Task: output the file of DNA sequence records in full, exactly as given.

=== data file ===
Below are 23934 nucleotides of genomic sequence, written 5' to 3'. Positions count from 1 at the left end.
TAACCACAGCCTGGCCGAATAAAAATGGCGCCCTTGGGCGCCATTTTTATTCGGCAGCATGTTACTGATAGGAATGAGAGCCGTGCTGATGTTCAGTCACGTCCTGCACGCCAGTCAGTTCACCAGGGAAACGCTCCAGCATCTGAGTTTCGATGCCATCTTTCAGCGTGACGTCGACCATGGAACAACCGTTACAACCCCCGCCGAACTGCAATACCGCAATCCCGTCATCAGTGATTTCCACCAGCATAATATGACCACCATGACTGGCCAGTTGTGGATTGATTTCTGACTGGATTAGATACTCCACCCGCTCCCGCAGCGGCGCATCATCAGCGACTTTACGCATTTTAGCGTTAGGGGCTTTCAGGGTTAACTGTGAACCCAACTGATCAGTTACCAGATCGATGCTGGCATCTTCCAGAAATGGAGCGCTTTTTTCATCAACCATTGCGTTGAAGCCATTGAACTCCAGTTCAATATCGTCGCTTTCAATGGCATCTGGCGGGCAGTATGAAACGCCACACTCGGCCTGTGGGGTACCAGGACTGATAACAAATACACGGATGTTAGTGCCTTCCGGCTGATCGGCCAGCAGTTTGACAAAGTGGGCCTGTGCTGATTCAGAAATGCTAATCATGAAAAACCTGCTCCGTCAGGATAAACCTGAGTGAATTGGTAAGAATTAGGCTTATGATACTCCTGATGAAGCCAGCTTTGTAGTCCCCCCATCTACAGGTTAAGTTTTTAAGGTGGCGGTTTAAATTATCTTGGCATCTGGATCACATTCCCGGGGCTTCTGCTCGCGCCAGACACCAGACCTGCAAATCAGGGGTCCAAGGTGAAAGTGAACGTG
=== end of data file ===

Below are 23934 nucleotides of genomic sequence, written 5' to 3'. Positions count from 1 at the left end.
TAACCACAGCCTGGCCGAATAAAAATGGCGCCCTTGGGCGCCATTTTTATTCGGCAGCATGTTACTGATAGGAATGAGAGCCGTGCTGATGTTCAGTCACGTCCTGCACGCCAGTCAGTTCACCAGGGAAACGCTCCAGCATCTGAGTTTCGATGCCATCTTTCAGCGTGACGTCGACCATGGAACAACCGTTACAACCCCCGCCGAACTGCAATACCGCAATCCCGTCATCAGTGATTTCCACCAGCATAATATGACCACCATGACTGGCCAGTTGTGGATTGATTTCTGACTGGATTAGATACTCCACCCGCTCCCGCAGCGGCGCATCATCAGCGACTTTACGCATTTTAGCGTTAGGGGCTTTCAGGGTTAACTGTGAACCCAACTGATCAGTTACCAGATCGATGCTGGCATCTTCCAGAAATGGAGCGCTTTTTTCATCAACCATTGCGTTGAAGCCATTGAACTCCAGTTCAATATCGTCGCTTTCAATGGCATCTGGCGGGCAGTATGAAACGCCACACTCGGCCTGTGGGGTACCAGGACTGATAACAAATACACGGATGTTAGTGCCTTCCGGCTGATCGGCCAGCAGTTTGACAAAGTGGGCCTGTGCTGATTCAGAAATGCTAATCATGAAAAACCTGCTCCGTCAGGATAAACCTGAGTGAATTGGTAAGAATTAGGCTTATGATACTCCTGATGAAGCCAGCTTTGTAGTCCCCCCATCTACAGGTTAAGTTTTTAAGGTGGCGGTTTAAATTATCTTGGCATCTGGATCACATTCCCGGGGCTTCTGCTCGCGCCAGACACCAGACCTGCAAATCAGGGGTCCAAGGTGAAAGTGAACGTG